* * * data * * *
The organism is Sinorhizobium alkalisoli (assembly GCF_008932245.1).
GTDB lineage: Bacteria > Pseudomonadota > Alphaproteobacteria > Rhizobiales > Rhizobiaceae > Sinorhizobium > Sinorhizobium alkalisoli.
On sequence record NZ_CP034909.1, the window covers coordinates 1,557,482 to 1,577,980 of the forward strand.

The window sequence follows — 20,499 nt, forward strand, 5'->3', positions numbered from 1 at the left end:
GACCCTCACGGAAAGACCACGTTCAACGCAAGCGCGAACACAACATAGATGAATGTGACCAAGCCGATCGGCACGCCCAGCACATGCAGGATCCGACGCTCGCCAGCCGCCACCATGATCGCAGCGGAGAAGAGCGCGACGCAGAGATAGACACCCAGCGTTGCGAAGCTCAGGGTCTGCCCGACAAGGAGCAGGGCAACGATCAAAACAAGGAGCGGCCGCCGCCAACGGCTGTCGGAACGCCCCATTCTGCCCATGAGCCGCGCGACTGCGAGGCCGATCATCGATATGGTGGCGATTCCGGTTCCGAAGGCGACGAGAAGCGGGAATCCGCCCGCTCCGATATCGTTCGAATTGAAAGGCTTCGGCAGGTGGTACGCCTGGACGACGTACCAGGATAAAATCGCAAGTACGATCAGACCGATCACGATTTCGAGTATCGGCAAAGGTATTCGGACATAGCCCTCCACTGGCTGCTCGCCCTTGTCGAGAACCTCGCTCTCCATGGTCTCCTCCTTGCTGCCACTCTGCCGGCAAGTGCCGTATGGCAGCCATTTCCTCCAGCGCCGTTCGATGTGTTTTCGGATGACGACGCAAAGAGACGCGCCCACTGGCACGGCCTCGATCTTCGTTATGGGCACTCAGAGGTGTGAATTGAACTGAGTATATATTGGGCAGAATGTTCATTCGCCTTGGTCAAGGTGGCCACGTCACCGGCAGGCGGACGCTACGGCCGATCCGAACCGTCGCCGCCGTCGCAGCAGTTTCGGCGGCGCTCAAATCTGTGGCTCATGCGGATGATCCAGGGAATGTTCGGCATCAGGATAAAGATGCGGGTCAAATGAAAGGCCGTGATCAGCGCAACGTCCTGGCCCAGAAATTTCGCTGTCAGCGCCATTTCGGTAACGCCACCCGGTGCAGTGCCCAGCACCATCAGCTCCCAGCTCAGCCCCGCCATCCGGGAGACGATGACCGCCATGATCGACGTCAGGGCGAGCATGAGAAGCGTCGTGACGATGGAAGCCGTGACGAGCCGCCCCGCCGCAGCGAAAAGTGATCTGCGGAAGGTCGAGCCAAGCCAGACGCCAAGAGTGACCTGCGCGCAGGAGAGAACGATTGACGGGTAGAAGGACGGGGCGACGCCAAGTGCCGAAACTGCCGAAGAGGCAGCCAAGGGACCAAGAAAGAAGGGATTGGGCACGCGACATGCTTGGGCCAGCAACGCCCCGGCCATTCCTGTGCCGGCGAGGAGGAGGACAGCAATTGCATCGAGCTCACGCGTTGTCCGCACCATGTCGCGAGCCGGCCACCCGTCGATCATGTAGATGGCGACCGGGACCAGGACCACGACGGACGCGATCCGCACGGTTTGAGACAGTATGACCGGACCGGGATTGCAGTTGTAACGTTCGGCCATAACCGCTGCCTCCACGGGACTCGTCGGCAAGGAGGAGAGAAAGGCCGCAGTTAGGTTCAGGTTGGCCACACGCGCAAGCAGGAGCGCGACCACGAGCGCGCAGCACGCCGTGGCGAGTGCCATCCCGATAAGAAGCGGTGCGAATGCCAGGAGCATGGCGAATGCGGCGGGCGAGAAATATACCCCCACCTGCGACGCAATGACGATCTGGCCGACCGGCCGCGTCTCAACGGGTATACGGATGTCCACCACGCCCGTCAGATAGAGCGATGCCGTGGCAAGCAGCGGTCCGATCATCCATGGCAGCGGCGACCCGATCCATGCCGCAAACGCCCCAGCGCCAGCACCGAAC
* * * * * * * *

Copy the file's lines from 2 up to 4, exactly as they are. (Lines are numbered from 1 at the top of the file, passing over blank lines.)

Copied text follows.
GTDB lineage: Bacteria > Pseudomonadota > Alphaproteobacteria > Rhizobiales > Rhizobiaceae > Sinorhizobium > Sinorhizobium alkalisoli.
On sequence record NZ_CP034909.1, the window covers coordinates 1,557,482 to 1,577,980 of the forward strand.

The window sequence follows — 20,499 nt, forward strand, 5'->3', positions numbered from 1 at the left end: